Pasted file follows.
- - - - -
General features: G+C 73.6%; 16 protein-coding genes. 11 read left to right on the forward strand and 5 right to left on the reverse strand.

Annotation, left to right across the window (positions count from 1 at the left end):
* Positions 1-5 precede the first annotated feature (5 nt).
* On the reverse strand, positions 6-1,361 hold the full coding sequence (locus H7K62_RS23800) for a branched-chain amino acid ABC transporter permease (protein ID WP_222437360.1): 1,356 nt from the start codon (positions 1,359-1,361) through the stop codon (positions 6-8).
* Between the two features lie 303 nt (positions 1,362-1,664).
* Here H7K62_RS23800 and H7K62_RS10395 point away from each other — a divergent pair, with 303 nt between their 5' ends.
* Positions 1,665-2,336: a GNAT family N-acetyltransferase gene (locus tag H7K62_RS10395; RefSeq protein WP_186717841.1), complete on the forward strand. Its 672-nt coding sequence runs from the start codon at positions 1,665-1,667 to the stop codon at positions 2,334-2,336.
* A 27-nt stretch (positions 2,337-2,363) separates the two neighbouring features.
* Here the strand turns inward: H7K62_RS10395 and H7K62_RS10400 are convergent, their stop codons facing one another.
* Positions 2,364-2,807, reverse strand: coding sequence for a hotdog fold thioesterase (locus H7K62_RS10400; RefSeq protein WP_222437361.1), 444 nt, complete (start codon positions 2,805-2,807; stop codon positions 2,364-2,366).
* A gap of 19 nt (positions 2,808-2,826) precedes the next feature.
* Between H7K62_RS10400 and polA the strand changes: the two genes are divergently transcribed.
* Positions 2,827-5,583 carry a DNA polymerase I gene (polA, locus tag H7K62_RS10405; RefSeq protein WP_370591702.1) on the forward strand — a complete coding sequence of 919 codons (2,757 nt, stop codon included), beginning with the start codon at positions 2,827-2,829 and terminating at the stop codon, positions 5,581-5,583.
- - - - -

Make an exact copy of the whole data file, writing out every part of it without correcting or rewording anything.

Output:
General features: G+C 73.6%; 16 protein-coding genes. 11 read left to right on the forward strand and 5 right to left on the reverse strand.

Annotation, left to right across the window (positions count from 1 at the left end):
* Positions 1-5 precede the first annotated feature (5 nt).
* On the reverse strand, positions 6-1,361 hold the full coding sequence (locus H7K62_RS23800) for a branched-chain amino acid ABC transporter permease (protein ID WP_222437360.1): 1,356 nt from the start codon (positions 1,359-1,361) through the stop codon (positions 6-8).
* Between the two features lie 303 nt (positions 1,362-1,664).
* Here H7K62_RS23800 and H7K62_RS10395 point away from each other — a divergent pair, with 303 nt between their 5' ends.
* Positions 1,665-2,336: a GNAT family N-acetyltransferase gene (locus tag H7K62_RS10395; RefSeq protein WP_186717841.1), complete on the forward strand. Its 672-nt coding sequence runs from the start codon at positions 1,665-1,667 to the stop codon at positions 2,334-2,336.
* A 27-nt stretch (positions 2,337-2,363) separates the two neighbouring features.
* Here the strand turns inward: H7K62_RS10395 and H7K62_RS10400 are convergent, their stop codons facing one another.
* Positions 2,364-2,807, reverse strand: coding sequence for a hotdog fold thioesterase (locus H7K62_RS10400; RefSeq protein WP_222437361.1), 444 nt, complete (start codon positions 2,805-2,807; stop codon positions 2,364-2,366).
* A gap of 19 nt (positions 2,808-2,826) precedes the next feature.
* Between H7K62_RS10400 and polA the strand changes: the two genes are divergently transcribed.
* Positions 2,827-5,583 carry a DNA polymerase I gene (polA, locus tag H7K62_RS10405; RefSeq protein WP_370591702.1) on the forward strand — a complete coding sequence of 919 codons (2,757 nt, stop codon included), beginning with the start codon at positions 2,827-2,829 and terminating at the stop codon, positions 5,581-5,583.